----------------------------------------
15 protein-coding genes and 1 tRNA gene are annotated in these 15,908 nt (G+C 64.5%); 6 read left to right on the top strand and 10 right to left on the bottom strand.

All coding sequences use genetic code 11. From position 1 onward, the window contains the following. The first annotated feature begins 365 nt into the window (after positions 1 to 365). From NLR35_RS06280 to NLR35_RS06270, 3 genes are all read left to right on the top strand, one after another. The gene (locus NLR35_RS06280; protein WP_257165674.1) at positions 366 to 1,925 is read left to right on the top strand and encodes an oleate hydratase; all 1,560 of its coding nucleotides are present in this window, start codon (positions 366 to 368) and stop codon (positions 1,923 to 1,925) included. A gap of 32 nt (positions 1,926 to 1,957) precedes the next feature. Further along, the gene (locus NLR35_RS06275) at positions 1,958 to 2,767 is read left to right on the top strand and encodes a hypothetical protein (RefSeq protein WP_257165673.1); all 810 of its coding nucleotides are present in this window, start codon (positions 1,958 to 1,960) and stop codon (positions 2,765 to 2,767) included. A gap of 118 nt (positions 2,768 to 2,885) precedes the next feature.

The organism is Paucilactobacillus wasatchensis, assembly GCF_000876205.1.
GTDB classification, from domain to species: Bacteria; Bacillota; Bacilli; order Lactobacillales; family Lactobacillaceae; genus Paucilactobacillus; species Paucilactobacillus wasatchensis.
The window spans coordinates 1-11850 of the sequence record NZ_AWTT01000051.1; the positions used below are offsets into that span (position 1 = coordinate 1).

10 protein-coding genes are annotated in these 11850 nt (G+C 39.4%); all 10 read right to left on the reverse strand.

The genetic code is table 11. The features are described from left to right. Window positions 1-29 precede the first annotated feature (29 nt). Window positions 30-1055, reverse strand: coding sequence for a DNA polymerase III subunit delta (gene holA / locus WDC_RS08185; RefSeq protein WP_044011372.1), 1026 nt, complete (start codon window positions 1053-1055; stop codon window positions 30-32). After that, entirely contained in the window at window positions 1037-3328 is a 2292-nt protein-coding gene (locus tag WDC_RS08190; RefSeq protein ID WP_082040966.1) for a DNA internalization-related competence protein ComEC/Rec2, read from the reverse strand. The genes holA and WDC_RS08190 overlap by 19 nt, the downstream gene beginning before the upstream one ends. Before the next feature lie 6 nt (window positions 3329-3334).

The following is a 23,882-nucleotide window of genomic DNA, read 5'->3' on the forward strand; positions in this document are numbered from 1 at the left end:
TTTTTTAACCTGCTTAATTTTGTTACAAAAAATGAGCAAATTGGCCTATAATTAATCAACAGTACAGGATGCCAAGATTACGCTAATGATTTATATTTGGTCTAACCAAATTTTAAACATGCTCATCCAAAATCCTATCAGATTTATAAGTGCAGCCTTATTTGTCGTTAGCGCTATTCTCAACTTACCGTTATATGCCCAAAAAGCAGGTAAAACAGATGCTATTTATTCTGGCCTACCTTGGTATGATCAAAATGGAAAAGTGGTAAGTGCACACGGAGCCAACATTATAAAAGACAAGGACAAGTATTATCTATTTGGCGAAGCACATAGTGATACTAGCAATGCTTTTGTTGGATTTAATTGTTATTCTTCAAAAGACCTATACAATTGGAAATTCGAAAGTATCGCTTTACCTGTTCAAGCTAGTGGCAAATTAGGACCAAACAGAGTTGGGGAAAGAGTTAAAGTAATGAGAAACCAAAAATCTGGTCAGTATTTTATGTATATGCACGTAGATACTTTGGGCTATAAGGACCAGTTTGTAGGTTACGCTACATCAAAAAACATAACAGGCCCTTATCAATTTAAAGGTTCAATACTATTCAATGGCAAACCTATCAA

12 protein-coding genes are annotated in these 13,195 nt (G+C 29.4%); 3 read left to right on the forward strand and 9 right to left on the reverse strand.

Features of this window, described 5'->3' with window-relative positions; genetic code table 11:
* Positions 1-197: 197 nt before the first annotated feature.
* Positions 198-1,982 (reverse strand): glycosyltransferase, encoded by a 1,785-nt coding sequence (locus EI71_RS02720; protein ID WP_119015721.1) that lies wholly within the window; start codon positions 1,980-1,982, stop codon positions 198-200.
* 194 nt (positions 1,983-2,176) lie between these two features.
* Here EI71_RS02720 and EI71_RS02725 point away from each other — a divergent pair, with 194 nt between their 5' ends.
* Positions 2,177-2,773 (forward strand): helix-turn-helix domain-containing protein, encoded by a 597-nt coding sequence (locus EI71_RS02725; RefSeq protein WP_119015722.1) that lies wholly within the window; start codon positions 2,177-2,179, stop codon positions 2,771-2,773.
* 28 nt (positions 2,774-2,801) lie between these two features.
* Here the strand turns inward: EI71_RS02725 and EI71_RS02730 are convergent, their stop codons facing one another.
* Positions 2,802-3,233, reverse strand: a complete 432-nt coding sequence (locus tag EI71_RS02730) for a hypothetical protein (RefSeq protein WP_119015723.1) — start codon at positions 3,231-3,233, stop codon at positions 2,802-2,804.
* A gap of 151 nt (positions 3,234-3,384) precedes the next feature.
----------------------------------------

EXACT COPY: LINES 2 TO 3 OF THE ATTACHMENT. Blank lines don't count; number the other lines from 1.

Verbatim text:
All coding sequences use genetic code 11. From position 1 onward, the window contains the following. The first annotated feature begins 365 nt into the window (after positions 1 to 365). From NLR35_RS06280 to NLR35_RS06270, 3 genes are all read left to right on the top strand, one after another. The gene (locus NLR35_RS06280; protein WP_257165674.1) at positions 366 to 1,925 is read left to right on the top strand and encodes an oleate hydratase; all 1,560 of its coding nucleotides are present in this window, start codon (positions 366 to 368) and stop codon (positions 1,923 to 1,925) included. A gap of 32 nt (positions 1,926 to 1,957) precedes the next feature. Further along, the gene (locus NLR35_RS06275) at positions 1,958 to 2,767 is read left to right on the top strand and encodes a hypothetical protein (RefSeq protein WP_257165673.1); all 810 of its coding nucleotides are present in this window, start codon (positions 1,958 to 1,960) and stop codon (positions 2,765 to 2,767) included. A gap of 118 nt (positions 2,768 to 2,885) precedes the next feature.

The organism is Paucilactobacillus wasatchensis, assembly GCF_000876205.1.